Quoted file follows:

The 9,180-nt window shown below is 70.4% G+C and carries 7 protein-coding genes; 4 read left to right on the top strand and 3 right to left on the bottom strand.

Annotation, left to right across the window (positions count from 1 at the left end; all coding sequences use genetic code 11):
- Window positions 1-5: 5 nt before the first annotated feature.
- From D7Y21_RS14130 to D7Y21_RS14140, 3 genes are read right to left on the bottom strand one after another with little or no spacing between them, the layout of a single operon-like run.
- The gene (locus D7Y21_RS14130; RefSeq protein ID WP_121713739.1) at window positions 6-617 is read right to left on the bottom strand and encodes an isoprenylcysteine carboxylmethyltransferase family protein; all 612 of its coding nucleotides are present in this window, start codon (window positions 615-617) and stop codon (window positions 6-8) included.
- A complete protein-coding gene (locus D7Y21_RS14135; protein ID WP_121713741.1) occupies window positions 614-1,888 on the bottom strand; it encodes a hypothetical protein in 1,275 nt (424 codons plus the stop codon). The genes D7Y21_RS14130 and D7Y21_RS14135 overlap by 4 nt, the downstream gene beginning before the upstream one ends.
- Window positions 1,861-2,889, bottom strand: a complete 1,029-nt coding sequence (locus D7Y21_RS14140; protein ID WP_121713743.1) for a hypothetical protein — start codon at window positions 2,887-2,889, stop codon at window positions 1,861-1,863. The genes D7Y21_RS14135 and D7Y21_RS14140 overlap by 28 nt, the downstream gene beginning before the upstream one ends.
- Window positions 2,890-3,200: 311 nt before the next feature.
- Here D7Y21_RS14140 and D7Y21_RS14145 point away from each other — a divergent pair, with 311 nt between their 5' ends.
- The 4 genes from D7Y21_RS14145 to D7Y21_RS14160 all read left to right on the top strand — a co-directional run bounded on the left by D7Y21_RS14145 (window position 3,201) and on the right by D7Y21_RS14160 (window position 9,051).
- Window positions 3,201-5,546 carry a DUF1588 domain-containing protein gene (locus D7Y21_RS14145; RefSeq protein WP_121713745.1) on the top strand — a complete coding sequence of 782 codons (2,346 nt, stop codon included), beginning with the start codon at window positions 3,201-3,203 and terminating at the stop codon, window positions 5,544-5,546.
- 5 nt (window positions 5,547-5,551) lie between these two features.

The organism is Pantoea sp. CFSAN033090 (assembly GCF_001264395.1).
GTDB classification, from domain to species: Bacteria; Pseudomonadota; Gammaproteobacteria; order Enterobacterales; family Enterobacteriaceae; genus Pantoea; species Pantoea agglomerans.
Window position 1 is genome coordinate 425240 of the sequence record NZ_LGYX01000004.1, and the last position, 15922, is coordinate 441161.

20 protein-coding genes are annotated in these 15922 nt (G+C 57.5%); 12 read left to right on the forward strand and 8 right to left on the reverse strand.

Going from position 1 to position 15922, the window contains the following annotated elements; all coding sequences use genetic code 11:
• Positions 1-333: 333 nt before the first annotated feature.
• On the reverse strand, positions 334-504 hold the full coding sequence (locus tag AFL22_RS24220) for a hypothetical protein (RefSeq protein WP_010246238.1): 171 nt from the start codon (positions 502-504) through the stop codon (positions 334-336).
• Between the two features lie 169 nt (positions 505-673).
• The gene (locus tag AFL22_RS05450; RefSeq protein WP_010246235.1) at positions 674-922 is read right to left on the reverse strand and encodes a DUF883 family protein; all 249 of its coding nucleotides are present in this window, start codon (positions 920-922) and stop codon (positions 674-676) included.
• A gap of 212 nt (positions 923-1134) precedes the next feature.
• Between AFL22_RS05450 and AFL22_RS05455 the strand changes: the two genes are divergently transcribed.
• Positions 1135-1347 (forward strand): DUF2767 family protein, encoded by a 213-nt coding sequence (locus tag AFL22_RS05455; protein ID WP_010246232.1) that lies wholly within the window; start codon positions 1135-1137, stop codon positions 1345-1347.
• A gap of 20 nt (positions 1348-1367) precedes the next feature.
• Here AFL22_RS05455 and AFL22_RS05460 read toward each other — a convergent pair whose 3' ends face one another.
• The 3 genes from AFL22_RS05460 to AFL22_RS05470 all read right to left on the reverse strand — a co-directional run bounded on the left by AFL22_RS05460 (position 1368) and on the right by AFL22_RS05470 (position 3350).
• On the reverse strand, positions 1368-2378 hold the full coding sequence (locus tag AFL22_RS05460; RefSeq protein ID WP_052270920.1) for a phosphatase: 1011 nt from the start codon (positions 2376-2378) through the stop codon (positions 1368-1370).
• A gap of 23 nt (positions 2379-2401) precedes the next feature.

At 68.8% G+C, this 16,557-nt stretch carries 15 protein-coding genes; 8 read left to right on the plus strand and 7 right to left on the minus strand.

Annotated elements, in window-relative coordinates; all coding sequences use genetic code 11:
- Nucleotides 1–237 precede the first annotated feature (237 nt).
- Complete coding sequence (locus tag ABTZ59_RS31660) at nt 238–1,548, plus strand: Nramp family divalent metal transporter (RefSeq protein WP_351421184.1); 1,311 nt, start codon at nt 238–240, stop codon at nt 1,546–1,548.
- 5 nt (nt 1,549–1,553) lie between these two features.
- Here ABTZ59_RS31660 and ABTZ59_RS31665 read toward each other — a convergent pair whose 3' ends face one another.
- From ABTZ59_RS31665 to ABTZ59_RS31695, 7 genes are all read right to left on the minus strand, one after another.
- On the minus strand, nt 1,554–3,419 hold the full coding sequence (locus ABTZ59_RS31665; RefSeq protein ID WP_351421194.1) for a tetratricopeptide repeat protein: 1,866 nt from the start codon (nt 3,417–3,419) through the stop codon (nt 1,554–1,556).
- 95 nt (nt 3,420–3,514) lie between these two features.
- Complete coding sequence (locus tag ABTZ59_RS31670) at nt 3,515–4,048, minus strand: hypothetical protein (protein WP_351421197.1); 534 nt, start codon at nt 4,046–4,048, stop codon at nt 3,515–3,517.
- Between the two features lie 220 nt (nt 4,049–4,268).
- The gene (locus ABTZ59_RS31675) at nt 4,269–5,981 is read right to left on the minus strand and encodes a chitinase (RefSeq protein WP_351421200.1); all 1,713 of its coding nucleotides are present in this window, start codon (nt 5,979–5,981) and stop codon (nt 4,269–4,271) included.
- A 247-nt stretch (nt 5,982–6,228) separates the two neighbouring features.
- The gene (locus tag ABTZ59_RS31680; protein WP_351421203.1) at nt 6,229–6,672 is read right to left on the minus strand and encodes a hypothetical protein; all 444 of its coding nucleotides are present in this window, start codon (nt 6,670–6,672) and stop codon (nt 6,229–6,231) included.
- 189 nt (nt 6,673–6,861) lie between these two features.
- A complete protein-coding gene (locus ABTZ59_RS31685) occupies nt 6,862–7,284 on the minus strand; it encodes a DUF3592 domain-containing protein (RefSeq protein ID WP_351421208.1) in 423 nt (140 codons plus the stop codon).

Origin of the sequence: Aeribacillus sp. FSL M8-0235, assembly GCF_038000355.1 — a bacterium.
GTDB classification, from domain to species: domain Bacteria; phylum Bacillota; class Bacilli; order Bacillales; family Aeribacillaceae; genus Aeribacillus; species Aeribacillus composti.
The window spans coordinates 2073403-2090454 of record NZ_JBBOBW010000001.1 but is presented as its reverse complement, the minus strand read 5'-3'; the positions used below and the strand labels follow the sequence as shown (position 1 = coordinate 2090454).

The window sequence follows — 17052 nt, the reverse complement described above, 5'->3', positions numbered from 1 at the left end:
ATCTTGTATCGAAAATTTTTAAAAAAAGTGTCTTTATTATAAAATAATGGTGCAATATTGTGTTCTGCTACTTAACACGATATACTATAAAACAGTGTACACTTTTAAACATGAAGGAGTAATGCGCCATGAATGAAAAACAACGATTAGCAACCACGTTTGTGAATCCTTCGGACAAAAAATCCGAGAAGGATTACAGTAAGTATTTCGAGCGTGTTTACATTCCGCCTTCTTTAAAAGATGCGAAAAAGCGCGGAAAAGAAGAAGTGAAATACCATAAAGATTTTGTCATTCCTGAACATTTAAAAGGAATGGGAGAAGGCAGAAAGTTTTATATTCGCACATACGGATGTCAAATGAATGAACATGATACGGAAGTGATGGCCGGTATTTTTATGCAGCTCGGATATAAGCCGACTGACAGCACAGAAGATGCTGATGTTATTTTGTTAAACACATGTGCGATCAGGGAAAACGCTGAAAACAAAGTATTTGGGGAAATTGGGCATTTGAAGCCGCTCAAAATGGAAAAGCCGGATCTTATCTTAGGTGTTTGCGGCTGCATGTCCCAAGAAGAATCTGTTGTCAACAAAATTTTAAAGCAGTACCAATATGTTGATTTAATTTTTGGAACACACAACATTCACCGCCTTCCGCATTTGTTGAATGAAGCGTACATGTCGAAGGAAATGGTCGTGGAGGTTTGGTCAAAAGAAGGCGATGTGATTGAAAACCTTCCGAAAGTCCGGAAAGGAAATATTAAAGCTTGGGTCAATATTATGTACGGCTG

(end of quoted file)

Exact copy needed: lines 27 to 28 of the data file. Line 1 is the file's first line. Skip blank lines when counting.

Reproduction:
• The 3 genes from AFL22_RS05460 to AFL22_RS05470 all read right to left on the reverse strand — a co-directional run bounded on the left by AFL22_RS05460 (position 1368) and on the right by AFL22_RS05470 (position 3350).
• On the reverse strand, positions 1368-2378 hold the full coding sequence (locus tag AFL22_RS05460; RefSeq protein ID WP_052270920.1) for a phosphatase: 1011 nt from the start codon (positions 2376-2378) through the stop codon (positions 1368-1370).